All of this is intensely challenging, and might just leave you wondering why you ever bothered taking up a career in design in the first place. You might switch to something more timeless, like book binding. But it’s also what makes design such a uniquely fulfilling industry – when it’s right, the rewards are endless. In my relatively limited experience, there is a sure-fire way to avoid the allure of trends, and it is again very simple. It’s as easy as establishing a voice and tone far before a visual appearance. If the design wants to be challenging, make it look challenging. If it wants to be formal, make it look formal. If it wants to be relaxed, make it look relaxed. If the trend matches the voice and tone, we can use it – but with caution – to our advantage.

The job of the designer is to challenge every visual choice in a product, so why not start with a simple one; what does the voice of this element sound like? After answering this question for the individual elements, we can see them as a whole; does the product match the personality we set out to achieve? Do the sum of these parts achieve something greater, or are there inconsistencies? Finally, we can examine the product from a birds-eye view, in the context of today’s trends and surroundings. Does what we have created disappear, or does it show strength in a saturated surrounding? Is it garish, or appropriate?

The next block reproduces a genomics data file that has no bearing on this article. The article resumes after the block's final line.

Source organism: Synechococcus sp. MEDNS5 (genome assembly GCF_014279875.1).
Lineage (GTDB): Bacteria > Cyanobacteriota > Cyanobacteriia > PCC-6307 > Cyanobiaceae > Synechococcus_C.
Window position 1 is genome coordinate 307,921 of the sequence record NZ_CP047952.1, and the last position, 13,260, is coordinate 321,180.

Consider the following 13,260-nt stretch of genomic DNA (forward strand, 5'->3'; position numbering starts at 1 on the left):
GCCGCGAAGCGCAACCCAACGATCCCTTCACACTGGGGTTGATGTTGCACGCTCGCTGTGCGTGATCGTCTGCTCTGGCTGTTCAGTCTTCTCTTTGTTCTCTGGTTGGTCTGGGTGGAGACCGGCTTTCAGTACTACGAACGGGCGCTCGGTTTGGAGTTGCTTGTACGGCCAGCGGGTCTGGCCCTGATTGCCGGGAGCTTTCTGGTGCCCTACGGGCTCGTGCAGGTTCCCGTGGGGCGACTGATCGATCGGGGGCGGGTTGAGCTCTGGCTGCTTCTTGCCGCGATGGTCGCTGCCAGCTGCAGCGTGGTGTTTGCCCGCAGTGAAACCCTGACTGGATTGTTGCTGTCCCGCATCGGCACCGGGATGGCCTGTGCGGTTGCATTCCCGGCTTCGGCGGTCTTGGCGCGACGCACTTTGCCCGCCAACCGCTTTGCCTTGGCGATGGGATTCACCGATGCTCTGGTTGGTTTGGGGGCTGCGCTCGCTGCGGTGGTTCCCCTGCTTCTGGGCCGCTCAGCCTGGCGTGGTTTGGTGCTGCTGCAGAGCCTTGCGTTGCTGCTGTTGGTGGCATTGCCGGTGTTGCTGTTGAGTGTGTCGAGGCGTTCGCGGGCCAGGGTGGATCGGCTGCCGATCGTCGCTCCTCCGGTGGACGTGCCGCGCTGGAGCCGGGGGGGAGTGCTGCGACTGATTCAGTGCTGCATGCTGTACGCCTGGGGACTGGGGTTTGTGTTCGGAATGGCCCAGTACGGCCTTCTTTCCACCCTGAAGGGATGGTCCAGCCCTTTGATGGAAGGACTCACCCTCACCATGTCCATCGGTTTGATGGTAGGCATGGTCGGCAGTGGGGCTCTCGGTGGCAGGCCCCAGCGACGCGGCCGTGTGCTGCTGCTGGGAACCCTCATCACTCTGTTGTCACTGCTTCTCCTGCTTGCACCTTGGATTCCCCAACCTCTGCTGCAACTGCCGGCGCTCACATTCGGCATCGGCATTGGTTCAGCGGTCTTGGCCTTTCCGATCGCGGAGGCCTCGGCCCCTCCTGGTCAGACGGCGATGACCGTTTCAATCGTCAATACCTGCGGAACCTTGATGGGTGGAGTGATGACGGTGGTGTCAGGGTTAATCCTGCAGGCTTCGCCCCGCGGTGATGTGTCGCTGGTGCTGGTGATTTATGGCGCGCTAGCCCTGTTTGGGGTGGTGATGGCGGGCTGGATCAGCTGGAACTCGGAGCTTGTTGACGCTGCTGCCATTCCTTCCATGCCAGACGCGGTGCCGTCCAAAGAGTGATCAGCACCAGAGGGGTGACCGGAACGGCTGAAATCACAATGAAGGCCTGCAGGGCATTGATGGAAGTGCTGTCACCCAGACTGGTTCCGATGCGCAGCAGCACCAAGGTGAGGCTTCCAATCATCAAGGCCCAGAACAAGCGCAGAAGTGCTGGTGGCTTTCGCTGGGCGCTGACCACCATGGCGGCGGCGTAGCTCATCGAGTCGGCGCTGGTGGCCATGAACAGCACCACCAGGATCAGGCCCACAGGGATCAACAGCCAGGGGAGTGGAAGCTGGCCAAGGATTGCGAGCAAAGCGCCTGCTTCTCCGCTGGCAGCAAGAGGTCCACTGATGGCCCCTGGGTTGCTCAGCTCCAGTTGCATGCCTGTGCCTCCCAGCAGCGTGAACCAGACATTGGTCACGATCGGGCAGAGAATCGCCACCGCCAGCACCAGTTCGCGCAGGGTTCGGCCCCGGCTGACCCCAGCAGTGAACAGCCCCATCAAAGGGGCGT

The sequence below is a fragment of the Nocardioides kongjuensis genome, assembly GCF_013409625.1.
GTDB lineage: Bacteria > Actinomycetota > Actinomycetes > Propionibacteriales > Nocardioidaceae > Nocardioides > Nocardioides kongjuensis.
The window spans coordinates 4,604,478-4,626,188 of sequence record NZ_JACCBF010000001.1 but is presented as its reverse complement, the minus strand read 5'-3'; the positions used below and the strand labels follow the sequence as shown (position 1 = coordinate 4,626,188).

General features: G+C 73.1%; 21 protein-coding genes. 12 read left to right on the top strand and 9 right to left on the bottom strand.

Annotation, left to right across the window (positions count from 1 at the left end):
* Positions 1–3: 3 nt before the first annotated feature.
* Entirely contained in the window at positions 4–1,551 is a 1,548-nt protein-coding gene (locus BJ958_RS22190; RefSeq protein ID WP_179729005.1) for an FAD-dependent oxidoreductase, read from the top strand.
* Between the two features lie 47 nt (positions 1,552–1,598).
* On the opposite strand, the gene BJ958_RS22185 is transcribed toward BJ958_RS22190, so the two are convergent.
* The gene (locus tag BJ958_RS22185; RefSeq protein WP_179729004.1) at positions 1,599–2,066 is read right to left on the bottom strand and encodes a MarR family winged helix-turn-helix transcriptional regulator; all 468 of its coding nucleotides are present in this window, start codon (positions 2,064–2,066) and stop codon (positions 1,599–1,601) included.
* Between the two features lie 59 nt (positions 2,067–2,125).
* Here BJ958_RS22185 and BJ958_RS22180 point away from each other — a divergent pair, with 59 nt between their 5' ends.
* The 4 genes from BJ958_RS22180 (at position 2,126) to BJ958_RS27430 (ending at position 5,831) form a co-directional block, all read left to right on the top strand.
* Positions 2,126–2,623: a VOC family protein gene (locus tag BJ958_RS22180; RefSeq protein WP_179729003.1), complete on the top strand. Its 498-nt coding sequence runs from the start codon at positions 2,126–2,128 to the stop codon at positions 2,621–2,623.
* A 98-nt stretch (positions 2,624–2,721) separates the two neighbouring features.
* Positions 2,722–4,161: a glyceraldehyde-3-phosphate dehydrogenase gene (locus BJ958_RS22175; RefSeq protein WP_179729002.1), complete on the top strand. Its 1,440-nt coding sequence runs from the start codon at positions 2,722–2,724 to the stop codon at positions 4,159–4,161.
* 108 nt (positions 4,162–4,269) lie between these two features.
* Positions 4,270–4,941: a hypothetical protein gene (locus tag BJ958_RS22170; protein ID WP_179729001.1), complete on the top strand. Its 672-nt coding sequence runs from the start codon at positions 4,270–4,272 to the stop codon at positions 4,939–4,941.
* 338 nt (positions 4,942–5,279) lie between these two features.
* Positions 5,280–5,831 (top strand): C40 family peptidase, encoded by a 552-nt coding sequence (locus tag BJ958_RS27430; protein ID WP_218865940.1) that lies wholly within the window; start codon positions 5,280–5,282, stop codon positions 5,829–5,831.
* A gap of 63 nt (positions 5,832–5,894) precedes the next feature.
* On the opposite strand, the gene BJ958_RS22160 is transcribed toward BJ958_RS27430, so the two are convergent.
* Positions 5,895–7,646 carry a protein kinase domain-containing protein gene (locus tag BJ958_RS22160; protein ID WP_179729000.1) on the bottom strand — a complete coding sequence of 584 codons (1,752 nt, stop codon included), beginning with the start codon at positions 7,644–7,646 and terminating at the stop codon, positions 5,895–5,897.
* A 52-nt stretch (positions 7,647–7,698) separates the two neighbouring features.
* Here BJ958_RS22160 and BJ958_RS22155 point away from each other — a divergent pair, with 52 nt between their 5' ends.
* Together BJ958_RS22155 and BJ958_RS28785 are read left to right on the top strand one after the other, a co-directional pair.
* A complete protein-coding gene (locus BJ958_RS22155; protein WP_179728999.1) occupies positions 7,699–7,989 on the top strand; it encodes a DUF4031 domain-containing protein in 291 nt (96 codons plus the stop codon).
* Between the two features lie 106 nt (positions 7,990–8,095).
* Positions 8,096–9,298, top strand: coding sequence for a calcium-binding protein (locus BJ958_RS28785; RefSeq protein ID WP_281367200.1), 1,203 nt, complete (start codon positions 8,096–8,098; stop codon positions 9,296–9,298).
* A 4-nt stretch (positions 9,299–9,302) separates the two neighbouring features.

These questions are largely the result of trial and error, and I have no doubt that every designer has their own set of litmus tests against which they critique their work and the work of others.

We should strive to also consider our perspective; we spend so much of our time close to the canvas that we may forget the intended audience. Sometimes, to truly see the design, we should step into the crowd with the observers, and hear what they take away from the experience we made for them. It’s very easy to let the allure of trends force our hand in making decisions. We go with the flow of what’s popular for exactly that reason – it’s popular. After questioning if it is appropriate, we should also question whether it is familiar. Is it usable by non-designers? Does it really challenge the norm, or rather simply disturb familiarity so much that is becomes unapproachable and hostile?

A strong design should demonstrate call and response with its audience. “Why is this typeface used?” asks the designer. “For your users”, Design answers. The most dangerous answer Design can give is “For Change” – but it’s those answers which initiate true and useful change. It’s those answers that brought us the car instead of a faster horse. It’s those answers that brought us responsive design in place of mobile websites.

Our target moves with the hands of the clock. It’s our job to create solutions that align with the trends of today, tomorrow, and yesterday, with uniqueness, cleverness, and intention; all without losing our soul. I don’t know about you, but that scares me. Luckily, it excites me more.